How many functions do you have?

A while back this question popped up in one of the many places where the Erlang community gathers, I think it was IRC:

How many functions do you have in your Erlang node?

As an answer, Craig posted this beauty:

1> length([{M,F,A} || {M,_} <- code:all_loaded(), {exports,Fs} <- M:module_info(), {F,A} <- Fs]).
2> length([{M,F,A} || {M,_} <- code:all_loaded(), {exports,Fs} <- M:module_info(), {F,A} <- Fs]).
3> {ok,2}.
4> length([{M,F,A} || {M,_} <- code:all_loaded(), {exports,Fs} <- M:module_info(), {F,A} <- Fs]).
Original from KissPNG

What’s going on here?

As usual, it’s better if you try understanding this by yourself. If you are up for the challenge, just boot up an Erlang VM and try to figure out what’s happening.

I’ll jump straight to the answer instead: Erlang has Dynamic Code Loading. As the docs point out…

The code server loads code according to a code loading strategy, which is either interactive (default) or embedded. In interactive mode, code is searched for in a code path and loaded when first referenced. In embedded mode, code is loaded at start-up according to a boot script. This is described in System Principles.

Alright, mystery solved: The new functions that appear once we evaluate the list comprehension a second time are loaded right there because they’re needed to evaluate the first list comprehension and print its result.

Let’s see if our observations match with that hypothesis. And just for fun, let’s do it in Elixir. First, let’s see if the same behavior is experienced in iex, too:

iex(1)> length(for {m, _} <- :code.all_loaded, {:exports, fs} <- m.module_info(), {f, a} <- fs, do: {m, f, a})
iex(2)> length(for {m, _} <- :code.all_loaded, {:exports, fs} <- m.module_info(), {f, a} <- fs, do: {m, f, a})

Excellent! Now let’s see what functions are those new ones. Actually, since modules are loaded all at once (i.e. code server doesn’t load individual functions, it loads the entire module when it needs it), let’s see which modules are the new ones. To do that, we need to start a new VM, of course, and then…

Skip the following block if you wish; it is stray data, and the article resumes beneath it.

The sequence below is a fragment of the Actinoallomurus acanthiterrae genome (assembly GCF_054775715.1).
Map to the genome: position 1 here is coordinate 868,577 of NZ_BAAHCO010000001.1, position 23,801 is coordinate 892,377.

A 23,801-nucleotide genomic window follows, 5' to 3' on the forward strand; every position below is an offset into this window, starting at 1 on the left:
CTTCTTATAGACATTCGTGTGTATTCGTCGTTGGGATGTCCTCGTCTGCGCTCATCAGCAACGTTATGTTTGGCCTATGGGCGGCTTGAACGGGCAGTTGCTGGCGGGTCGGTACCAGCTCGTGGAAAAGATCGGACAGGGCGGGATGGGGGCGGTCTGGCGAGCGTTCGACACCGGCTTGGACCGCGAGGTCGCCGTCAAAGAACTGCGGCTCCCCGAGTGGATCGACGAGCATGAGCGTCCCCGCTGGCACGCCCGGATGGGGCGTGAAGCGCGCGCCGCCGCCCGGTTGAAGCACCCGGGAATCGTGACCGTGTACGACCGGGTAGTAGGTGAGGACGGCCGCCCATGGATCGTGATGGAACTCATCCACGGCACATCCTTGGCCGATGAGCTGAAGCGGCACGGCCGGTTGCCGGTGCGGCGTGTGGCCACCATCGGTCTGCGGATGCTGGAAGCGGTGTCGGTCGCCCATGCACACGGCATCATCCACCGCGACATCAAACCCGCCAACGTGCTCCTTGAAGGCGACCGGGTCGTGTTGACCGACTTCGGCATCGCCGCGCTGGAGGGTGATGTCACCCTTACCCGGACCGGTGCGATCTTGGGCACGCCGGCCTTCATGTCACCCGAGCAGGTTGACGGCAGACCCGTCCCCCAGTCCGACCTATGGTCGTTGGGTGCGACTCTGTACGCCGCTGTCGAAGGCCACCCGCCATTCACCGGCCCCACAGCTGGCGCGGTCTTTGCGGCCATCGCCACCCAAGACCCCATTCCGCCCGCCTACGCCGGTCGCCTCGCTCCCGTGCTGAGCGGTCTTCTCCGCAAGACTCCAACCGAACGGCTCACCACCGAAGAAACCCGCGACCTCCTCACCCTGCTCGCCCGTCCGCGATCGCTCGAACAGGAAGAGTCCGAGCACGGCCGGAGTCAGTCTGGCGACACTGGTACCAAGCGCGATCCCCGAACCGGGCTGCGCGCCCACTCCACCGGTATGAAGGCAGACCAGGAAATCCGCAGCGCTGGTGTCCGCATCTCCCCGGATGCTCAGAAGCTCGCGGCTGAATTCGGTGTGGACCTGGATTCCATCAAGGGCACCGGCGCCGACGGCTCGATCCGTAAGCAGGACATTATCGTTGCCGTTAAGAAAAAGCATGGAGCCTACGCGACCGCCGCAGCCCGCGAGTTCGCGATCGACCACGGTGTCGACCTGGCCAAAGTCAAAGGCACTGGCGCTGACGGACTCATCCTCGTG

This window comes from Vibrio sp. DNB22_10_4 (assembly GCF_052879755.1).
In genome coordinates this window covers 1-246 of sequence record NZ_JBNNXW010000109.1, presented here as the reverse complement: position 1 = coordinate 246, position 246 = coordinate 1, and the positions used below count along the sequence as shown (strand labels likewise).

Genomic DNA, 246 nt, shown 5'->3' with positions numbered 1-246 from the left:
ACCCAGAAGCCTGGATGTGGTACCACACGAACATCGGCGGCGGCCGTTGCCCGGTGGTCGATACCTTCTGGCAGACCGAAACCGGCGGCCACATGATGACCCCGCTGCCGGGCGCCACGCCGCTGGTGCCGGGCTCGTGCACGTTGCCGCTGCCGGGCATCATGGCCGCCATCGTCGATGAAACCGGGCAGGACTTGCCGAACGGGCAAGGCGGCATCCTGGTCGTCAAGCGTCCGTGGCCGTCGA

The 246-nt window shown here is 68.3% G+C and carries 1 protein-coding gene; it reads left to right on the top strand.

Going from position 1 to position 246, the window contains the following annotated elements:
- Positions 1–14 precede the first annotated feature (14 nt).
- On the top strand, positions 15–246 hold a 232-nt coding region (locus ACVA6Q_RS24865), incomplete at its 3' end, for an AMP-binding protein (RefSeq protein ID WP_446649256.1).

iex(1)> ms = :code.all_loaded; length(ms)
iex(2)> new_ms = (:code.all_loaded -- ms)
{Inspect.Integer, 'path/to/Elixir.Inspect.Integer.beam'},
{Inspect.Algebra, 'path/to/Elixir.Inspect.Algebra.beam'},
{Inspect.Opts, 'path/to/Elixir.Inspect.Opts.beam'},
{Inspect, 'path/to/Elixir.Inspect.beam'}

And there you have it, the new modules are no others than the ones required to print out 172 on the screen.

Spawnfest 2018 is Around the Corner

We are less than a month away from Spawnfest 2018, the annual international online FREE 48-hour-long hackathon for the BEAM community!

For this year we have an amazing panel of judges (Miriam Pena, Kenji Rikitake, Juan Facorro, René Föhring, Tristan Sloughter and Andrea Leopardi), some great sponsors (Erlang Solutions, AdRoll, Peer Stritzinger, ScrapingHub, 10Pines, Fiqus and LambdaClass) and, more importantly… some AMAZING PRICES!! You can win tickets to conferences, gift cards from Amazon, books, GRiSP boards, GoPros, headsets,, t-shirts…

Build your team, register at our website and join us on November 24th and 25th! It will be great!

If you don’t have a team, you can register your self in our super find-a-team machine™️ and we will help you find one.

And if you don’t have an idea, check our list of suggestions.